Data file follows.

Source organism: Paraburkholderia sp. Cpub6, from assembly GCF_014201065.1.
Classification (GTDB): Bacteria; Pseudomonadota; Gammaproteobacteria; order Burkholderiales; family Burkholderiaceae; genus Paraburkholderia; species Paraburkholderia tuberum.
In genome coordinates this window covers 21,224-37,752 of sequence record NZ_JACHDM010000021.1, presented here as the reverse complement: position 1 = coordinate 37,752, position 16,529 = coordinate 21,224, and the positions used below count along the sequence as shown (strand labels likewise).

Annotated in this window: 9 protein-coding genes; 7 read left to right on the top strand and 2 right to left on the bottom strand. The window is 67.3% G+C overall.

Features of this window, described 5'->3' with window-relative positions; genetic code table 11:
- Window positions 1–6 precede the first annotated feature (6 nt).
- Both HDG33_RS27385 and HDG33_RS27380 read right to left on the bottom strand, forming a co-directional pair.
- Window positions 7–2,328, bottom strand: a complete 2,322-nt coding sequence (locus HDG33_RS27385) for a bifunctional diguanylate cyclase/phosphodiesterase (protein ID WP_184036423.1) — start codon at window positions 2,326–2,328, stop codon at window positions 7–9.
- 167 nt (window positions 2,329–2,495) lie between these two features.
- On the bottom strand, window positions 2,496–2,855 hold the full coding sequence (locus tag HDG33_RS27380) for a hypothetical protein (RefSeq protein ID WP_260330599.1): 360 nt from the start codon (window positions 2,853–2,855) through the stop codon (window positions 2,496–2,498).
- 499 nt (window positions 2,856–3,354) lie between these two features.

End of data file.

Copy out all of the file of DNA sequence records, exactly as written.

Source organism: Paraburkholderia sp. Cpub6, from assembly GCF_014201065.1.
Classification (GTDB): Bacteria; Pseudomonadota; Gammaproteobacteria; order Burkholderiales; family Burkholderiaceae; genus Paraburkholderia; species Paraburkholderia tuberum.
In genome coordinates this window covers 21,224-37,752 of sequence record NZ_JACHDM010000021.1, presented here as the reverse complement: position 1 = coordinate 37,752, position 16,529 = coordinate 21,224, and the positions used below count along the sequence as shown (strand labels likewise).

Annotated in this window: 9 protein-coding genes; 7 read left to right on the top strand and 2 right to left on the bottom strand. The window is 67.3% G+C overall.

Features of this window, described 5'->3' with window-relative positions; genetic code table 11:
- Window positions 1–6 precede the first annotated feature (6 nt).
- Both HDG33_RS27385 and HDG33_RS27380 read right to left on the bottom strand, forming a co-directional pair.
- Window positions 7–2,328, bottom strand: a complete 2,322-nt coding sequence (locus HDG33_RS27385) for a bifunctional diguanylate cyclase/phosphodiesterase (protein ID WP_184036423.1) — start codon at window positions 2,326–2,328, stop codon at window positions 7–9.
- 167 nt (window positions 2,329–2,495) lie between these two features.
- On the bottom strand, window positions 2,496–2,855 hold the full coding sequence (locus tag HDG33_RS27380) for a hypothetical protein (RefSeq protein ID WP_260330599.1): 360 nt from the start codon (window positions 2,853–2,855) through the stop codon (window positions 2,496–2,498).
- 499 nt (window positions 2,856–3,354) lie between these two features.